Gathered in a city populated by master musicians and chefs, ENR’s third-annual Top Young Professionals conference attendees absorbed another kind of expertise in New Orleans March 9-10.
Shawn Wilson—who recently relinquished his post as secretary of the Louisiana Dept. of Transportation and Development to run for governor—emphasized inclusion of all parties impacted by infrastructure development. “Change your thinking … how you deliver your jobs, what you are competent in,” he said. “Be intentional.”
While speakers on a panel about measuring success in diversity, equity and inclusion agreed it gets messy, it’s “absolutely worth the investment,” said Lisa Moving, vice president of DEI at Turner Construction. “If it doesn’t get measured, it doesn’t get done,” she said, adding that not everything is as “concrete” as a straight return on investment. Moving pointed to measurable rates of promotion, retention and attrition, and benefits like increased hiring and representation. The hard thing to quantify is “the engagement factor,” she said.
Kabri Lehrman-Schmid, project superintendent at Hensel Phelps, described her firm’s “microaggression training,” which “we renamed 'subtle acts of exclusion training.'” But, she realized, the flipside is that “we also have the power every day to make people feel included,” calling it “microaffirmations—I heard it once, and it made me think of all the ways that I tried to do it.” In a preconstruction meeting, for example, when a third-party inspector is meeting the safety representative for the owners, they might not feel like part of the team. “I can very easily create a bridge just by asking, ‘Do you have anything?’”
Launching her talk on bouncing back from burnout, Lauren Ruth Martin, licensed therapist and owner of Novel Consulting, polled audience members on their burnout levels. The result: mostly fresh, but some burnout was starting to take hold.
“So many of us on a day-to-day basis are having these internal struggles: to either find purpose or to play it safe, to keep our head down and keep grinding or to speak up, to find a life that is one of survival or one of flourishing,” she said. “At the end of the day … we all deserve a life with more kindness, flexibility and empathy.”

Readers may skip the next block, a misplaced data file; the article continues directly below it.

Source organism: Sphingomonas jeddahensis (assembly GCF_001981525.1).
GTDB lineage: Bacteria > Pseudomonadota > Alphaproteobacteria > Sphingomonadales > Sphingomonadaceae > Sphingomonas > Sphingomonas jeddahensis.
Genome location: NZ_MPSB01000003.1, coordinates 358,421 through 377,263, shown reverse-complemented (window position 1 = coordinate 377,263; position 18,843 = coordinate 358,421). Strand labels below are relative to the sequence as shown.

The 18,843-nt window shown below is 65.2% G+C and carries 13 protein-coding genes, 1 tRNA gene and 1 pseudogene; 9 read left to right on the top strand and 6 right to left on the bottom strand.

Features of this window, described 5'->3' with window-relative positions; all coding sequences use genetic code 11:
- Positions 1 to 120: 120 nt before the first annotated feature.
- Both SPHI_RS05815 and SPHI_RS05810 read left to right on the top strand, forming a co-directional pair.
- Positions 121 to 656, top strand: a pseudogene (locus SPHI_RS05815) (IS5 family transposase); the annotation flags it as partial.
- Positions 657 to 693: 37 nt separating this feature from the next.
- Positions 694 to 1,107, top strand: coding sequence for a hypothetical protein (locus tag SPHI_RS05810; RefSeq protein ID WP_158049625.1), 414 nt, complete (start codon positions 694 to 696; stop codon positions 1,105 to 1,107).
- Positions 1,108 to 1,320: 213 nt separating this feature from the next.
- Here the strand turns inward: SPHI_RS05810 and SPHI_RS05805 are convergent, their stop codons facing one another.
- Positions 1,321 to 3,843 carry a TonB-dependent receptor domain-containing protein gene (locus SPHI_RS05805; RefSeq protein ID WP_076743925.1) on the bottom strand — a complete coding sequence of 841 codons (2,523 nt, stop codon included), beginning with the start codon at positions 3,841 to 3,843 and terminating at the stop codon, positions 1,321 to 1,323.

When many people reach 40%-60% burnout, they overcompensate and lean in to their coping mechanisms until they get all the way back down to 0%, Martin says, instead of building a sustainable practice to manage burnout.
Attendees also heard a sobering session on lessons learned from the 2018 pedestrian bridge collapse at Florida International University in Miami. Aaron Mann, a principal at Terracon Consultants—a firm not involved in the project—said the engineering community “must not move on” but rather “learn from the mistakes.” He described the investigation, which included an NTSB finding that it could not find a bridge design like one that collapsed anywhere in the world. Designed to look like a cable-stayed bridge, it was actually a non-redundant truss bridge with hollow steel pipes that provided no support.
After destressing certain diagonal braces on March 10, post-tensioning subcontractor Structural Technologies/VSL noted consequent cracking and texted photos to contractor Munilla Construction Management (MCM), which forwarded them to designer FIGG for comment. On March 13, FIGG responded that plastic shims should be installed but that “we do not see this as a safety issue.” VSL was instructed to restress post-tensioned rods at the location but couldn’t do so until March 15.
MCM called a meeting on March 15 regarding the growth of the cracks and VSL commenced post-tensioning work that day. Then, the span collapsed and fell 18 ft, killing six people including a VSL technician, and permanently disabling another VSL worker.
While a global settlement was quickly reached by most of the parties involved, the independent peer review checker Louis Berger declined until January 2022, claiming that it had only been charged with reviewing final design, not staging design. But in 2022 a judge allowed a jury to consider punitive damages for the firm, which then settled.
The firm had a point, being cited “for not doing work it was not hired to do,” Mann pointed out.
However, the Florida Dept. of Transportation also never questioned the independent review although it was protected under sovereign immunity. Mann said he believes that all parties involved must have wished they acted differently. He urged attendees to always ask themselves “Can I do more?”